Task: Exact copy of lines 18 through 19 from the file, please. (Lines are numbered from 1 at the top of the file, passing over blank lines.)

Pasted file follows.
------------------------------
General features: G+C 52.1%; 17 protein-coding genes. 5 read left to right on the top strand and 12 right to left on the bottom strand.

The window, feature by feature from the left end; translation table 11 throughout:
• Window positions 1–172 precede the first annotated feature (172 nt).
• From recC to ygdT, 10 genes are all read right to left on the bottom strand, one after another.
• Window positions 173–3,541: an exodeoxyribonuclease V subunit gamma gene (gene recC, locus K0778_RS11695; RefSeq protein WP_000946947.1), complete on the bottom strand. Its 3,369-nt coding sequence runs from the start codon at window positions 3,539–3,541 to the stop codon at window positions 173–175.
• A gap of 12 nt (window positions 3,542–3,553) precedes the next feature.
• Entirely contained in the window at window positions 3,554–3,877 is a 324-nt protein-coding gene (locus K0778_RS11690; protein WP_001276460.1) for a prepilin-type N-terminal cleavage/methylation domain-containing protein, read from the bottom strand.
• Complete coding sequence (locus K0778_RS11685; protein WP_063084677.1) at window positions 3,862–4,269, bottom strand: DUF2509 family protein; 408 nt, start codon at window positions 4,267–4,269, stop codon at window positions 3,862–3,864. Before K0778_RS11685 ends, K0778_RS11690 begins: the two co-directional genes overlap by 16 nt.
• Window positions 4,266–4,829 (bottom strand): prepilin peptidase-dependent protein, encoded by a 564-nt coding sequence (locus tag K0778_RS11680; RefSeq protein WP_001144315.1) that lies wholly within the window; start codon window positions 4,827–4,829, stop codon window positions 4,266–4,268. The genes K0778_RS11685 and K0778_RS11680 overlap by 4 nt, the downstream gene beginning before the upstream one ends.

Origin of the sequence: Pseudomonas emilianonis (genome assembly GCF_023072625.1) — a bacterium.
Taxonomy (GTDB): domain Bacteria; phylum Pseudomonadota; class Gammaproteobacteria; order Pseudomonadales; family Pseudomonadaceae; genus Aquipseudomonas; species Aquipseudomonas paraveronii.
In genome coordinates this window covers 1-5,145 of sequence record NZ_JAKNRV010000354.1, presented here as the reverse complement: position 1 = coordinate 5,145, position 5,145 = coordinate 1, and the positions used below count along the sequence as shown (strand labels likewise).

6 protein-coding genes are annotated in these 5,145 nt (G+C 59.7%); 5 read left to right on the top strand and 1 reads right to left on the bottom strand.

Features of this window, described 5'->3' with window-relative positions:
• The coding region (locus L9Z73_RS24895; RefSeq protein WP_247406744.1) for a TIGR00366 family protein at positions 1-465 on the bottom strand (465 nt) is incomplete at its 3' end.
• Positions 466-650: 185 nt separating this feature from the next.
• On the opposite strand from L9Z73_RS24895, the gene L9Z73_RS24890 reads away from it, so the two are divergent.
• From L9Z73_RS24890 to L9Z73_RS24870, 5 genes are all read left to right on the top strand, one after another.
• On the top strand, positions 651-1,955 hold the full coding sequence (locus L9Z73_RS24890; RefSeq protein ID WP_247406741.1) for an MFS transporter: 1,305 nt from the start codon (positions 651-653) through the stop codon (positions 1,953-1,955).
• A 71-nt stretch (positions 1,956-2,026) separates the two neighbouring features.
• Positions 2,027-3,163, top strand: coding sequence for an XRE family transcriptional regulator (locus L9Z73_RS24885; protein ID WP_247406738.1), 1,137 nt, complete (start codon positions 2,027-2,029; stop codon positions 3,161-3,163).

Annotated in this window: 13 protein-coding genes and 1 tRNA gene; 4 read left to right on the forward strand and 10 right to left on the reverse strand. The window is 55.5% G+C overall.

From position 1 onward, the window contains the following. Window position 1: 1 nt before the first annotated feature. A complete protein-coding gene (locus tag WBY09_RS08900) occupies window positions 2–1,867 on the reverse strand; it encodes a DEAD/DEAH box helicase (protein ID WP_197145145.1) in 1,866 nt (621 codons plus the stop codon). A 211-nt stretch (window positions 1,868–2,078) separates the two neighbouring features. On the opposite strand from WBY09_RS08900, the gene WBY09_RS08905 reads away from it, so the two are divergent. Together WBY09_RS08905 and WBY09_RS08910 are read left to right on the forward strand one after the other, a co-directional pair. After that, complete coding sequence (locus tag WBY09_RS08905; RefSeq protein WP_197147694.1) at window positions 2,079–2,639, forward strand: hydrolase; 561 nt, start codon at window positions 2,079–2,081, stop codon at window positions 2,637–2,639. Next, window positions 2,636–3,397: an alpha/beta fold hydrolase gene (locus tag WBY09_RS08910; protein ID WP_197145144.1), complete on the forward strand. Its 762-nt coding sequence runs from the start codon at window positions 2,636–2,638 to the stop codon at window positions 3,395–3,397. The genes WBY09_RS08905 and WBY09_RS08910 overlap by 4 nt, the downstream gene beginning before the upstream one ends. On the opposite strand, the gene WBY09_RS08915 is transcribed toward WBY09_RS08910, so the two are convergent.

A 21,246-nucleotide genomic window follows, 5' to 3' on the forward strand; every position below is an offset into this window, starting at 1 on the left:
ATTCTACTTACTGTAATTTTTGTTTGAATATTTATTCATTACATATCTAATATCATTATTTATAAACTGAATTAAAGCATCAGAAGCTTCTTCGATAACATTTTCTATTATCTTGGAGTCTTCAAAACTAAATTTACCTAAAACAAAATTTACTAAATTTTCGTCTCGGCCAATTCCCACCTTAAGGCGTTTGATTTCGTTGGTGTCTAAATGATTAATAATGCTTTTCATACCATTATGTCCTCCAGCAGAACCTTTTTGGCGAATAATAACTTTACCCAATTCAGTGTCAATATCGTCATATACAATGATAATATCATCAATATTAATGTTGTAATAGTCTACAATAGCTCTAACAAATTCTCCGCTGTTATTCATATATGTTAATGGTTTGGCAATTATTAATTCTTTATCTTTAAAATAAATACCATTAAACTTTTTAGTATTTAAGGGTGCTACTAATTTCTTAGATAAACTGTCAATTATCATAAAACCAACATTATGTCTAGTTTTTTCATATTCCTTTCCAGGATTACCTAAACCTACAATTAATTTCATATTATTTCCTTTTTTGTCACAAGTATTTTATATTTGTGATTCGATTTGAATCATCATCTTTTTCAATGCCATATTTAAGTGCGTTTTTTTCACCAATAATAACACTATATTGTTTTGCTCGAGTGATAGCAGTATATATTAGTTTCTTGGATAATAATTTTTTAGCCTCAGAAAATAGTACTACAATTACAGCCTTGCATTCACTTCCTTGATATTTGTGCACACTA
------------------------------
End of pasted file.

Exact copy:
• From L9Z73_RS24890 to L9Z73_RS24870, 5 genes are all read left to right on the top strand, one after another.
• On the top strand, positions 651-1,955 hold the full coding sequence (locus L9Z73_RS24890; RefSeq protein ID WP_247406741.1) for an MFS transporter: 1,305 nt from the start codon (positions 651-653) through the stop codon (positions 1,953-1,955).